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Go direct to a list of the cluster vignettes here:  ClusterDiagramVignetteIndex 

Go direct to an example of the process describing the process: cluster in inkscape


Gabrielle Ricco's original technique: The writing technique which has been, for me, that which produces the most value for the effort made, was originally learned in a book by Gabrielle Ricco called "Writing the Natural Way", which as originally taught involves a single blank sheet of paper and a pen, then on upper third of the blank sheet of paper, write a theme word or short phrase to be the seed focus for the writing and circle the word with an ellipse. Then look at that word or phrase and free associate with it to stimulate a new word or short phrase, write it somewhere in the upper third of page, draw a circle around it and connect the central seed word to the new word. Then free associate another word or phrase to the central word, or "nuclear word" as Gabrielle Ricco calls the seed circled word, circle the new word and again draw a line from the central word up to that new circled word. Continue the free associating with the central seed word, circling and connecting to the central seed word, keeping in the upper third of the sheet of paper, until you have a feeling of having something to write about. Then shift to the bottom two thirds of the sheet of paper, and write what you have to say that is your inspiration about the nuclear word and its associations in your mind now. Ought to take no more than about 8 minutes of writing. Nearing bottom of page or when feeling done with the vignette's writing, add a final line after re-reading the first sentence you wrote above, and tie the end back to the beginning in that last sentence. Using this cookbook-like technique in a casual effort, I have fond is one of the best uses of time and effort when it comes to starting writing. Here are examples (use your browser's "back" button to return here after looking at the examples) that approximate the handwritten version's results: cluster in inkscape and connectivity

RESULTS: Over the decades I have found that this consistently produces a writing that looks pretty good to myself the next day, unlike much of my writing that I do which looks like junk the next day. Although it takes self-discipline for me to take the time to draw the cluster diagram before writing something, it has always been well worth the time and effort to do so. And in fact, it seems to have a bit of lasting improvement in my mental integrated thinking afterwards.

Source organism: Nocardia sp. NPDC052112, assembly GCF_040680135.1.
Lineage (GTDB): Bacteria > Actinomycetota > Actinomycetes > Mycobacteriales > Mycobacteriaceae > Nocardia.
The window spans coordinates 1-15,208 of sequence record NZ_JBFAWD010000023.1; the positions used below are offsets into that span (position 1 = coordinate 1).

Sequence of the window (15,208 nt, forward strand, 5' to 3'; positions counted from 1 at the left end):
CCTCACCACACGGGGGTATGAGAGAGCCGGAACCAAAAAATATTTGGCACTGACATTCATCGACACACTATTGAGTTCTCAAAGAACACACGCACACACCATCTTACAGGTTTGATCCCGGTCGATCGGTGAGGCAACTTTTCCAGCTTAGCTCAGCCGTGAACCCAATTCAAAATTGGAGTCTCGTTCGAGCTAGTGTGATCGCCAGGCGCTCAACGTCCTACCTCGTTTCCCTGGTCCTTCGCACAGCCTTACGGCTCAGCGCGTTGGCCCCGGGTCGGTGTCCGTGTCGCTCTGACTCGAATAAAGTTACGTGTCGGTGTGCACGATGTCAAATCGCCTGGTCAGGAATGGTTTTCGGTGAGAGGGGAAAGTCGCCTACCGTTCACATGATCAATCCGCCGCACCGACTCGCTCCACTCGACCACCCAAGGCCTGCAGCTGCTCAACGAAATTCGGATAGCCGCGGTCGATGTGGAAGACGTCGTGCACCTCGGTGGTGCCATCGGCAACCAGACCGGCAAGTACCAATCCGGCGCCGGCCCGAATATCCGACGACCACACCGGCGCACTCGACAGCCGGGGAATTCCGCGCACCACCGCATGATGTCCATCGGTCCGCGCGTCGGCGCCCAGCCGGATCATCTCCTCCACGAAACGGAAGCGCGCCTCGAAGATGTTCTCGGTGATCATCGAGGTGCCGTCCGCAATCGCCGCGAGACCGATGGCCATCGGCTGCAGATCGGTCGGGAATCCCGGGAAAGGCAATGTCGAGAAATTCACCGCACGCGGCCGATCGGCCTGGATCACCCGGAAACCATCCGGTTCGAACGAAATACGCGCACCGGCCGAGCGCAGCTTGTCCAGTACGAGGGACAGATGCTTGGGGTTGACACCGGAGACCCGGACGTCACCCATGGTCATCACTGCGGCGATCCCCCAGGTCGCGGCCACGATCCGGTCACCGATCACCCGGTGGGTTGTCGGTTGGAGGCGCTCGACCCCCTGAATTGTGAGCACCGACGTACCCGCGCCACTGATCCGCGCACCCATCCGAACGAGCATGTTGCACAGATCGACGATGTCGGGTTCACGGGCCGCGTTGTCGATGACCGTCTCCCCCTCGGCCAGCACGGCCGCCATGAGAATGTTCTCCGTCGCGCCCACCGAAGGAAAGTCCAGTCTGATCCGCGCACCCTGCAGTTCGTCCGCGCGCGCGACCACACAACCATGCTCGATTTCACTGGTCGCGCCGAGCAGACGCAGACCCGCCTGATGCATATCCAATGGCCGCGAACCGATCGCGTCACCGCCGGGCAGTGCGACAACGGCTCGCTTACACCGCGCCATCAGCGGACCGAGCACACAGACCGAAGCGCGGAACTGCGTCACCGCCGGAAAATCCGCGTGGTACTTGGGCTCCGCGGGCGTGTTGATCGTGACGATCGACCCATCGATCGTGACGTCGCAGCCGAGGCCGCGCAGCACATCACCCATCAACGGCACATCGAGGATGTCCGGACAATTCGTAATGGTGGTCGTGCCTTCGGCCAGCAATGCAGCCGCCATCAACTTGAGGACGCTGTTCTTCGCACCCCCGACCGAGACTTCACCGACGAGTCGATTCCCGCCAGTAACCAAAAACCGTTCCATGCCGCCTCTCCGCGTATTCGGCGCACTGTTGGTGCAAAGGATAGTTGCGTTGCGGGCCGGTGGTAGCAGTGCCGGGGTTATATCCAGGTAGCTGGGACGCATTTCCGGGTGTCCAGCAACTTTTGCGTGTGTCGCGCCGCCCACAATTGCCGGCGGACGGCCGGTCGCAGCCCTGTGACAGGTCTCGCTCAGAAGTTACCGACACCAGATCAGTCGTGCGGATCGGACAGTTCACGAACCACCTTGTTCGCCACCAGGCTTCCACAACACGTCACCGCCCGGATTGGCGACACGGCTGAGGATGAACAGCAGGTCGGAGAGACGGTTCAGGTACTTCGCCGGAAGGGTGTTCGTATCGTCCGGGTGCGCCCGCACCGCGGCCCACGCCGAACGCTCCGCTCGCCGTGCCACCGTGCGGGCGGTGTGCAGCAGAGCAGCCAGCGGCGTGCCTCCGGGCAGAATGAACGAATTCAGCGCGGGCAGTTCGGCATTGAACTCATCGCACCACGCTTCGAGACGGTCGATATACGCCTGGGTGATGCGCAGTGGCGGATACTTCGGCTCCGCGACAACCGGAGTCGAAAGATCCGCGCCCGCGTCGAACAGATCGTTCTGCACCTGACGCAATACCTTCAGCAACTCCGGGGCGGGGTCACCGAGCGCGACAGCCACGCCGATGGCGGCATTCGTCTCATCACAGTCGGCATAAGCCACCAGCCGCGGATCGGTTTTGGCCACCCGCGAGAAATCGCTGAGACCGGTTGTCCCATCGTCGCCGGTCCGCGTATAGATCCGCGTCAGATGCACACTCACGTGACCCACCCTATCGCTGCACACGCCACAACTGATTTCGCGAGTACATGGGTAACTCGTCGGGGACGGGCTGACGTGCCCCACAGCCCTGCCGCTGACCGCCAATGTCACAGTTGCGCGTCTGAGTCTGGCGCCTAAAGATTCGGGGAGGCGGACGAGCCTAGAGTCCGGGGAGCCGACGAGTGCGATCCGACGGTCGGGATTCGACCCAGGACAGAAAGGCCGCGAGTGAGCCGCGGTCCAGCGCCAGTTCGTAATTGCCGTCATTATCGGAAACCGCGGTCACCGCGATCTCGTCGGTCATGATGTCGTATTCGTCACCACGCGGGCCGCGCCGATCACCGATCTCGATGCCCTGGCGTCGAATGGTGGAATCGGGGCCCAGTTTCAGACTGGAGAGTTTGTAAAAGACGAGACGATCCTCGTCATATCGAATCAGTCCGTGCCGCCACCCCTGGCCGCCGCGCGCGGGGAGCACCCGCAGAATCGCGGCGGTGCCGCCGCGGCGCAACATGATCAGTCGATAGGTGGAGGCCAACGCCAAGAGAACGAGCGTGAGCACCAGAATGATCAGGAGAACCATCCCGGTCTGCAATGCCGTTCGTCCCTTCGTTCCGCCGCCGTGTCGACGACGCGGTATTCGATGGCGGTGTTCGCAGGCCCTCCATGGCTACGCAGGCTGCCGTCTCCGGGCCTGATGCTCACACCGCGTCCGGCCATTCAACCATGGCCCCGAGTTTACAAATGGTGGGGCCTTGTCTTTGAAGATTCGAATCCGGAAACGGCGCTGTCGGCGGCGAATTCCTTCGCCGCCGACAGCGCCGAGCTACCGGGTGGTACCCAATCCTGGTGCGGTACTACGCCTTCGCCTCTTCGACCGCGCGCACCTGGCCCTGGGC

RELATED PROCESSES; A related tool is called "Mind Mapping" and is attributed to Tony Buzzan, which only involves something like the cluster diagram but expanded in multiple chain links. Software exists to produce such diagrams, but when I tried them for doing the Cluster Vignettes on my computer, I did not find any that worked to do that magical creativity that Ricco's clustering process does for me. 

CAN IT BE COMPUTERIZED?: Maybe it took the actual process of using the hand to draw the cluster diagram so as to produce the brief integration in the mind, that stimulates the insights, I wondered. Eventually I was able to produce a semblance of the cluster diagram and useful vignette writing resulting, using a drawing program called Inkscape, but it did not have a direct way to export it to some web page useful format. I was able to capture a picture of teh cluster diagram and text as if the whole thing was a graphic, and I have some examples  linked below. However, I have now found an adequately convenient computerized way to do a vignette's writing, which involves a template page containing a blank table which has three rows and three columns - I chose because long ago I read that the typical maximum number of things a person can mentally grasp at one instnt is only about seven on average, about the number of senses that a person can integrate in life moments. And this does seem to work for me; and being done on computer it then has a way to find it again fairly easily. And, I don't have to transcribe it in via typing and having to read my own sometimes ragged handwriting. So that is what is being described in this section, with examples of recent cluster diagram like written vignettes. 

COMPROMISING WITH COMPUTER NEEDS: Although I still like the old familiar feel of the handwritten diagram and page of Gabrielle Ricco's Cluster Diagram Vignette writing technique, this computerized version has become a useful compromise for now.

TEMPLATE MAKES FOR QUICK EASY USE: I have added a template page which gets loaded by the computer, ready for filling in of the central seed word or phrase, and then scattering in the free associations around it, filling in the table, and when all nine cells in the table are filled in, it is go for some writing then, whatever comes to mind at the instant. Here is the raw template page: NewPageTemplate

Maybe the reader would like to try it too.

EXAMPLES: Here is the sequence of examples in the above chain of thought. Click on the browser's "back" button to return here after looking at each one, or if getting lost, go for the "home" link at upper right and work your way back.

An Inkscape version of a cluster vignette: cluster in inkscape

A basic template-started table version of the cluster diagram writing process: 4-function

A latest version which also has the template including at the top, a table diagram which includes a description of forms of life experiences, as maybe stimulators: having

Back to the list page for my cluster vignettes: ClusterDiagramVignetteIndex 

Copyright © 2008 James E. D. Cline. Permission granted to reproduce providing inclusion of a link back to this site and acknowledgment of the author and concept designer James E. D. Cline.